Sunday, 10 June 2012

Missing the menace

Every now and then, depending on the winds I guess, Helsinki-Vantaa airplanes keep flying over our place. This was happening again for a couple of days recently and I’ve been thinking about Great Ghost, my daughter’s blue merle Shetland sheepdog who didn’t like any trespassers, not even those up in the air. He didn’t mind the planes slightly outside our lot but he used to bark at the ones flying directly above our property sometimes chasing them even to the neighbour’s yard.

Great Ghost was the first dog I ever dared to touch, at least as far as I can remember. When I was a child I never came into real contact with any dogs. I knew my father had hunted wildfowl and had had a Finnish Spitz, which was the most common breed around where I come from in those days, but he had had to give the hobby up for health reasons and the dog was given away before my time.

So I was always sort of afraid of dogs and my daughter and son, who were some 10+ years old at that time, had to do some serious persuading until I and their father finally agreed to have one. When the puppy arrived, I was a bit scared of him, I’m embarrassed to reveal. (Sorry, no puppy photos. That was much before the digital camera era and my print files are a mess.)

The Shetland sheepdog is typically a very shy breed and so was our Great Ghost. As dedicated as he was to his family, he was suspicious of any strangers but for some curious reason more so of strange males than females. Also, if he saw a group of young children approaching he tried to drag his walker to the other side of the street to avoid facing them. I suppose he understood the risk of attracting their interest and being touched if any children were allowed too close.

I must confess I sometimes regarded Great Ghost as a menace. My daughter was his master and the apple of his eye but it sometimes happened that another member of the family was in charge. If you spend more hours than you should at the office you tend to be tired at home and it was nasty to wake up on the sofa in front of the TV in the middle of the night only to realize you have to take the dog out whatever your mental state, whatever the weather.

Being a shepherd, Great Ghost was always protecting his herd from any potential harm. I lived in an apartment building for a couple of years and he sometimes stayed with me alone when my daughter was somewhere else. So he barked at the noise of the elevator unless it was my daughter who was in it. And I can assure you he knew up on the 6th floor exactly when she entered the building standing up and starting to shuffle by the door with his tail wagging in anticipation. The rest of us only got a few lazy wags but every time she opened the door he was jumping all over her like crazy no matter how short a time she had been away.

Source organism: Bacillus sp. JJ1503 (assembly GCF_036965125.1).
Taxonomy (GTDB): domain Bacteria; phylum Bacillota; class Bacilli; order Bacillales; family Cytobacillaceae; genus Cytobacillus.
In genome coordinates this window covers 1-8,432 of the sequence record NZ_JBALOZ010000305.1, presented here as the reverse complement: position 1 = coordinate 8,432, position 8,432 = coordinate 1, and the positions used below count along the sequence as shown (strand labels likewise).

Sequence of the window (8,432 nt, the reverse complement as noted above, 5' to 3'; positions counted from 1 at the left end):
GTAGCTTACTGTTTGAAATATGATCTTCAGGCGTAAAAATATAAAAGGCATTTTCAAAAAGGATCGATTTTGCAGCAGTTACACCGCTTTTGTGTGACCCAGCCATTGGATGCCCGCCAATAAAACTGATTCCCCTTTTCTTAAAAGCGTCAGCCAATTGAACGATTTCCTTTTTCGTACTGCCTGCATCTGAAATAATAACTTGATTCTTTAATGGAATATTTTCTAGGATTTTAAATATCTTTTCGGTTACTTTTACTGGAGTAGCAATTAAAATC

After I moved to the countryside ten years ago Great Ghost sometimes stayed in my care for longer periods. Of course, he continued shepherding his herd but now the territory was larger and he couldn’t hold his bark for a moment out-of-doors unless everyone supposed to be present, including his best pal Jack the cat, was visible. But we endured it, my husband sometimes only just, and were little by little rewarded by a place in his heart and quite a proper wag for a greeting.

Great Ghost stayed with us over the Midsummer of 2008 when he had just turned 12. He was happy as always when I took him to his usual walks. The above photo was taken during that visit, only one week before the end of his life. The tumour in his liver turned out to be so large it had already broken a few ribs but he didn’t show the pain. He was the world to my daughter and I can only imagine the pain piercing her 20 something heart and soul when she took him to the vet and stayed by his side when he was put to sleep. Fortunately, she already had the first of her Maine Coon cats to give her some faint consolation.

Great Ghost’s ashes are buried at the summer cottage of my children’s father by the lake a few steps from the striped rock in the photo below. It was 16 years from his birth yesterday. So loyal, willing, affectionate, lively, intelligent, undemanding and eager to please. Wouldn’t it be nice if we humans had more of these qualities and less of those of a domestic cat who – although my hero as to enjoying life – doesnt need anyone but a place to become attached to? I miss him. The sweetest menace I will ever see.

(Thank you ‘kids’ for yesterday! This one is for you.)


  1. Replies
    1. Indeed, but she was practically all he saw. And I did call him 'ours' once to reserve a little bit of him to the rest of us, too. :)